A “strong and mature” El Nino — the warming of sea surface temperatures in the central and eastern equatorial Pacific Ocean — persisted during January, but it is likely to fade this spring, increasing the chances for an active Atlantic hurricane season this year, according to the National Oceanic and Atmospheric Administration’s Climate Prediction Center (CPC).
Expected impacts of the faltering El Nino include above-average temperatures across the northern United States (excluding New England) and below-average temperatures in south-central and southeastern states. If the El Nino weakens between April and June it is also likely to bring above-average precipitation to the southern tier, below-average precipitation in the Pacific Northwest and Ohio Valley, and below-average snowfall to much of the northern tier, CPC said.
The CPC forecast was in line with one issued Wednesday by the Australian Bureau of Meteorology that said the El Nino appeared to have peaked in December and predicted it would end by June.
Last month Andover, MA-based WSI Corp. said it expects the 2010 Atlantic hurricane season to be more active than last year’s and predicted that 13 named storms, including seven hurricanes, with three of them intense (Category Three or greater) will form this year (see Daily GPI, Jan. 27). WSI’s forecast numbers fall between the 1950-2009 average of 10 named storms, six hurricanes and three intense hurricanes and the 1995-2009 average of 14 named storms, eight hurricanes and four intense hurricanes. Colorado State University hurricane forecasters have said they expect above-average activity and a higher-than-average probability of a major storm making landfall in the United States and the Caribbean (see Daily GPI, Dec. 11, 2009).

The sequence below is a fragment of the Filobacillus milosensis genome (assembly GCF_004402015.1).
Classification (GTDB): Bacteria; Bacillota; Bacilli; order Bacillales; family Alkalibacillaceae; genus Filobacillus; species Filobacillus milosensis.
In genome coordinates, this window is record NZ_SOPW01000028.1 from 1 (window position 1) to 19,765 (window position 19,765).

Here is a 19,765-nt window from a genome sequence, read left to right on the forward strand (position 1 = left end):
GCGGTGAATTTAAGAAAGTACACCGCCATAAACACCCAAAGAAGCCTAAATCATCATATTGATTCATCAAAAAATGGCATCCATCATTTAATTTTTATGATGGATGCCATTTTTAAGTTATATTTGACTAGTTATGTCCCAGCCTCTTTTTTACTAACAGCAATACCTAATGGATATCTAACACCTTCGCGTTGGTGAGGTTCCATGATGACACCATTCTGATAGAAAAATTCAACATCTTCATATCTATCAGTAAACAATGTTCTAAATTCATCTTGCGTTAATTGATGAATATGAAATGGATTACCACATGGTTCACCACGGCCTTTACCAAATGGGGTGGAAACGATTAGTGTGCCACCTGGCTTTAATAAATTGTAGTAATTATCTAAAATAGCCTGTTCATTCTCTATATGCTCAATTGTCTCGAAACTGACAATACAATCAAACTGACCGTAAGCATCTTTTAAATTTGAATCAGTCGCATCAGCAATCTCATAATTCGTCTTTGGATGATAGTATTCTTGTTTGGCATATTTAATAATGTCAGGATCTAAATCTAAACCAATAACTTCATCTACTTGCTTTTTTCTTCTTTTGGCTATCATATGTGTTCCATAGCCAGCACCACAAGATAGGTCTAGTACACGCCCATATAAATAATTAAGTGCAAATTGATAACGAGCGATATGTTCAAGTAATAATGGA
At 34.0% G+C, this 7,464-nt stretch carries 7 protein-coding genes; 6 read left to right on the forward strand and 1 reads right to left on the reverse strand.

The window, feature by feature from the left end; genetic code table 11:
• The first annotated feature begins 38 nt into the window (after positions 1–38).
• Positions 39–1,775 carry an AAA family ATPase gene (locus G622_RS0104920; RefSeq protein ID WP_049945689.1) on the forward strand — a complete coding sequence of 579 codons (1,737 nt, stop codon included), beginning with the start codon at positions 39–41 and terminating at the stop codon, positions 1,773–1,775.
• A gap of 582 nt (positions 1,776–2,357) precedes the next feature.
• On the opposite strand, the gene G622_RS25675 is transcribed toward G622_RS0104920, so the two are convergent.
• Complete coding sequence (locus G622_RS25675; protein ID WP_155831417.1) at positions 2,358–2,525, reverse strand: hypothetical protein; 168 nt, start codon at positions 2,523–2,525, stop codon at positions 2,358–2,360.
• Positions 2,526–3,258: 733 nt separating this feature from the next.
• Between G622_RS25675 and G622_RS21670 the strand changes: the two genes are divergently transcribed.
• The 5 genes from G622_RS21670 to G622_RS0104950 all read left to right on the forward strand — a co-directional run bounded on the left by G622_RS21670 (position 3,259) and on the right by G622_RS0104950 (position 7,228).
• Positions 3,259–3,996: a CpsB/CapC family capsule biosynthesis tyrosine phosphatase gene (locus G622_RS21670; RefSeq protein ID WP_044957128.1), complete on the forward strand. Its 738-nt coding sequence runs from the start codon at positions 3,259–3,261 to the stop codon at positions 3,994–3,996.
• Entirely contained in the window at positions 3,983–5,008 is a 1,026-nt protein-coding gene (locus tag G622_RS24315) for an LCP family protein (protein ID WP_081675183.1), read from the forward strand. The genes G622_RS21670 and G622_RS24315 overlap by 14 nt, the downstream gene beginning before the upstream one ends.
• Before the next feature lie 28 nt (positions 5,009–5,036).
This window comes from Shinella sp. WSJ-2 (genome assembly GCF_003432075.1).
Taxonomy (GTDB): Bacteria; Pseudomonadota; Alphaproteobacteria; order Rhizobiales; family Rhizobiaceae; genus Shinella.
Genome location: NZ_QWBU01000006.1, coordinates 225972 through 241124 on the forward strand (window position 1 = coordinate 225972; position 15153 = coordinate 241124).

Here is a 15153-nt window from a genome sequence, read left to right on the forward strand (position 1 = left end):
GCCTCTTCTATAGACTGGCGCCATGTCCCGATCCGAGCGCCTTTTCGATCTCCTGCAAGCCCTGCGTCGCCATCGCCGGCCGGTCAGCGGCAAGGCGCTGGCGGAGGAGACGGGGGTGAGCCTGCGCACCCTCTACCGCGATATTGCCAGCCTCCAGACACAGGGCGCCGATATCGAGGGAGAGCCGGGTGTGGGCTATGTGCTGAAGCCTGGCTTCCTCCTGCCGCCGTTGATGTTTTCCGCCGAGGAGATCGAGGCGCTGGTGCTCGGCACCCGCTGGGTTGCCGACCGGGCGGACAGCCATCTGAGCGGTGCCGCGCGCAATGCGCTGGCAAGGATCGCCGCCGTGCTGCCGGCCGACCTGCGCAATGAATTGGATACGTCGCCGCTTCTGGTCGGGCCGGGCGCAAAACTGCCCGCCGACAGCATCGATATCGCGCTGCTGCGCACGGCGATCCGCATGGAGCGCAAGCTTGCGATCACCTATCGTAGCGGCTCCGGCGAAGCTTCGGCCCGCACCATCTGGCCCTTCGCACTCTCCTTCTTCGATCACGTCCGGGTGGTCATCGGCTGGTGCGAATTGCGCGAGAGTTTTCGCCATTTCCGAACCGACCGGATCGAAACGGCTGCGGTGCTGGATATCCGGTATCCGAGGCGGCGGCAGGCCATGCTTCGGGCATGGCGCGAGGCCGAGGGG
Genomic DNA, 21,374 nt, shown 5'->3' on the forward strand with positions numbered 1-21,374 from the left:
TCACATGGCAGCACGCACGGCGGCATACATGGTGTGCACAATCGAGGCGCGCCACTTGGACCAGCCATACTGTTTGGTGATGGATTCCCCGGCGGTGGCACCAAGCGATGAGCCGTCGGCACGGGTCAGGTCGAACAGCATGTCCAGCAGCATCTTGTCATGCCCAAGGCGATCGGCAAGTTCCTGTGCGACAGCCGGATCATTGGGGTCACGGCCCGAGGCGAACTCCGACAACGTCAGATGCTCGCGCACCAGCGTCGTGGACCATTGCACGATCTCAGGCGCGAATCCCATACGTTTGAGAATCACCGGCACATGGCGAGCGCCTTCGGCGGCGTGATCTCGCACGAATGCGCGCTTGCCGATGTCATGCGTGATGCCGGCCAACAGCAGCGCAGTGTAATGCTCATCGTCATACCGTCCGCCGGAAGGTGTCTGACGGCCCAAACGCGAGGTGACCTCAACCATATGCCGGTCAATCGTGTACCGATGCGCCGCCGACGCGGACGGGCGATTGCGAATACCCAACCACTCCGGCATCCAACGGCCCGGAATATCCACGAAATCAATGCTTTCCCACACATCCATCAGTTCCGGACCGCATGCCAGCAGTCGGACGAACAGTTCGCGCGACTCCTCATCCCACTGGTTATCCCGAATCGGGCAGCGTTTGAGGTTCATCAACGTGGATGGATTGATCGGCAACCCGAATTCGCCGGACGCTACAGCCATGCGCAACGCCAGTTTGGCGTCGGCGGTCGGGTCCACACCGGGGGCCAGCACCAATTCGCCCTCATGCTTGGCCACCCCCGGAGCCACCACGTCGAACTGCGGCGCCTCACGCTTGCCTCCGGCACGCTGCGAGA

Nine named storms formed during 2009, including three hurricanes, two of them intense. In August the season’s first hurricane, Bill, reached Category Four status for a short time while it was still south of Bermuda (see Daily GPI, Aug. 20, 2009). The storm caused rough seas and unusually high tides along much of the East Coast but did not make landfall until it passed over southeastern Newfoundland. In September Fred also became a major hurricane but weakened considerably while still in the eastern Atlantic and was never a serious threat to land. The tail end of the uneventful hurricane season was punctuated by the threat of Hurricane Ida, which in November sent some offshore operators scurrying to evacuate crews and shut in production in the eastern Gulf of Mexico. However, Ida’s impact was short-lived.
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